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Five More on Kick-Ass, Part 1.

This entry is part 1 of 5 in the series Five More on Kick-Ass: A Response to Criticisms of the Film

A response to my post on Kick-Ass showed up on the LJ mirror of this blog, and I decided I wanted to respond to it here, where it could be more widely seen. The comment went like this:

You’re the third person I’ve heard or seen recommend this movie (hadn’t looked at any reviews). The others were [my friend] and Peter Watts.

What I want to know is your response to criticism like this:

“Kick-Ass” is violence’s answer to kiddie porn. You can see it in Hit Girl’s outfit when she cons her way past security guards—white blouse, hair in pigtails, short tartan skirt—and in the winsome way that she pleads to be inculcated into grownup excess. That pleading is the dream of every pedophile, and I wonder if Goldman paused to examine her contribution to the myth. (Note what the script does with mothers: Dave’s expires at the breakfast table, causing no blip in the rhythm of his life, and Hit Girl’s was dead before she was born. Thus is any trace of tenderness expunged before our tale begins.) Goldman would presumably say that it is violence, not sex, that our pre-teen heroine learns, but that is a cowardly distinction—although, to be fair, it is a cowardice shared by everyone from the M.P.A.A. down. “Kick-Ass” is rated R, which means that adults are free to take children to watch a child hurting adults: a neatly wrapped package, like “Home Alone” on growth hormones. The standard defense of such material is that we are watching “cartoon violence,” but, when filmmakers nudge a child into viewing savagery as slapstick, are we not allowing them to do what we condemn in the pornographer—that is, to coarsen and inflame?

I should note that I will definitely ask [my friend], as he is the father of a nine year old.

Well, before I start, I’d like to point out the obvious: I’m going to be talking about pornography, violence, and children as both perpetrators and victims of violence. I’m going to talk about school violence and violence in other areas of life. I’m going to talk about what I think is a spurious link to child pornography. If any of these things bother you, well, you’ve been warned.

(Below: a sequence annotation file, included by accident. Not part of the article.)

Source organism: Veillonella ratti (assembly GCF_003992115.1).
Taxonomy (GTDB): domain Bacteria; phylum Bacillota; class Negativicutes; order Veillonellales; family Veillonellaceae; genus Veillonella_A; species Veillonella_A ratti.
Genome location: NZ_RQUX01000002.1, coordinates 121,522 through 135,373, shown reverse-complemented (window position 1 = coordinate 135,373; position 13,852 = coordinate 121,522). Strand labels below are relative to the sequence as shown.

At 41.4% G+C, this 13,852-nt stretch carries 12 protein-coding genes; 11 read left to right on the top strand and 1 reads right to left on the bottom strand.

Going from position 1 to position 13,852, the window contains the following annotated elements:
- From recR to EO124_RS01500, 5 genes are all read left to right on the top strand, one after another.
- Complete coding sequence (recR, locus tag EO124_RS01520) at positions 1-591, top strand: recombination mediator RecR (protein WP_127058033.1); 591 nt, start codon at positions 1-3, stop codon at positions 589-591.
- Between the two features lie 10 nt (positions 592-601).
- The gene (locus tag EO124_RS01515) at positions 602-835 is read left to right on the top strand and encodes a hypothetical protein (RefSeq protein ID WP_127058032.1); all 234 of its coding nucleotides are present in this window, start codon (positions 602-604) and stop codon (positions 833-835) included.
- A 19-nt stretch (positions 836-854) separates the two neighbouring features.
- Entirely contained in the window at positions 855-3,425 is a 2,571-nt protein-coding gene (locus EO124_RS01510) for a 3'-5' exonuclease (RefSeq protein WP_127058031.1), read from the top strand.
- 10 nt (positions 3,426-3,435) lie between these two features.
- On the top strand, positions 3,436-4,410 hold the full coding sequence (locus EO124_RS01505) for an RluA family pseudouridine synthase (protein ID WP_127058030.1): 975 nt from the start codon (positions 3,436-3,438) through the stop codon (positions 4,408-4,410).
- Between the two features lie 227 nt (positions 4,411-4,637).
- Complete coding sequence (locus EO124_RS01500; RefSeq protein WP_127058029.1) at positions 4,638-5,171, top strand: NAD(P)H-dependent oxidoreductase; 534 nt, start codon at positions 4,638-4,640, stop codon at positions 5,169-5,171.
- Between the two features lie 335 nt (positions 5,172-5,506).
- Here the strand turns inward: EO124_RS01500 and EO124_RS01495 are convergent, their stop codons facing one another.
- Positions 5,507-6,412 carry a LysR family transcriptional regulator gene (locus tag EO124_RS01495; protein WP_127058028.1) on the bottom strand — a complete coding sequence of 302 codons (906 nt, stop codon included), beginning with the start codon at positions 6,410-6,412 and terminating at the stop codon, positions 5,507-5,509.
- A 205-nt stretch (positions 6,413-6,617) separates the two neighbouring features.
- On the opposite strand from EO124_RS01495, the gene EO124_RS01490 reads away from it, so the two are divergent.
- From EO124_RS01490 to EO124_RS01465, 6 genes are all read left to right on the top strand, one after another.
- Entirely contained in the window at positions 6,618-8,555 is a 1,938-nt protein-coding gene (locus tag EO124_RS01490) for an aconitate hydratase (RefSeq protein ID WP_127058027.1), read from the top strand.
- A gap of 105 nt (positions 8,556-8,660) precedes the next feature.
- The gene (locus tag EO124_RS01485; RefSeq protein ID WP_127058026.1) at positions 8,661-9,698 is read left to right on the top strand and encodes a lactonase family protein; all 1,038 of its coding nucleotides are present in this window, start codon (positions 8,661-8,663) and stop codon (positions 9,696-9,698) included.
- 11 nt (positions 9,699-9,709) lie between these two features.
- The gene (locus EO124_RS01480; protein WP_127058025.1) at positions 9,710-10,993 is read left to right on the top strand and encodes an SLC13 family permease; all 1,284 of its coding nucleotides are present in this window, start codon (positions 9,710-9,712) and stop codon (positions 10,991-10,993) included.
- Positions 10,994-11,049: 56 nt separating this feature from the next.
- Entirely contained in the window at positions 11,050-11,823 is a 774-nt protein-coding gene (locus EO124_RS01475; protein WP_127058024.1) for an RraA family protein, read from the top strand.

Now, back to the quote above: that’s a pretty long quotation to respond to,and I think it’s important to actually pull out the objections and note them each, one by one.

  1. Hit-Girl is essentially sexualized — and as a child, is kiddie-porn sexualized — in the presentation she receives in the movie,  especially in being dressed in a stylized sort of schoolgirl uniform.
  2. The absence of mothers from Kick-Ass is problematic and somehow linked to child pornography because of a lack of tenderness this absence guarantees.
  3. Violence and sex should be conflated, as should pornography and violent film; not to do so is cowardice.  The MPAA should be more courageous in conflating sex and violence, and restricting cinematic access of both to children who are able to steal, download, or otherwise see movies outside of cinemas.
  4. Whatever one thinks of violence in film, children harming adults is, whatever the circumstances, something that ought to be verboten.
  5. Pornography and violence in film both have a demonstrably negative influence on the viewer, especially when the viewer is a child.

I think those are the major arguments that are embedded in that meandering, sloppy paragraph.

So let’s begin with:

Number 1. Hit-Girl, in being dressed for example in a stylized schoolgirl uniform, is being sexualized. I will refer, later on and ion the context of violence in film and its influence on viewers, to a talk by Steven Pinker, but I’ll steal his point ahead of time and say that one of the reasons anyone in the world could notice and be indignant about this at all — ambiguous and subjective as I think it is — is because things have gotten so much better in terms of what we used to mean when we talked about the sexualization of women in media.

When women were sexualized in films in the past, this was not simply a straightforward case of women being presented as sexual beings, for after all, women are, for the most part, sexual beings. So are men, and in their way, so are children.

(This last point is a fact that the critic above probably would view with indignation, so allow me to simply note that I’m not equating the sexuality of children and adults. Anyone who’s been around a little kid knows when he or she has discovered what happens when his or her naughty bits get rubbed. I agree with the critic that the idea of kids “wanting sex” with adults is purely the fantasy of sick people… most of the time, and depending on your definition of “kids.” (Dave Lizewski’s sexual fantasies about his teacher are, on the other hand, quite plausible.))

My point was, the sexualization of women in film is not simply an issue of their being presented as sexual beings. Many female celebrities who arguably don’t have to do so, choose to present themselves as sexual beings, or make no secret of their sexual nature — indeed, many feel a woman being able to express this side of herself publicly represents an important step forward for women.

(Yes, yes, children aren’t women. Bear with me.)

Rather, the issue has been with the way that so many female characters have traditionally been presented primarily, or solely, as mere sex objects for male characters to use and discard, a type of misrepresentation which constitutes, for many, a sense of degradation.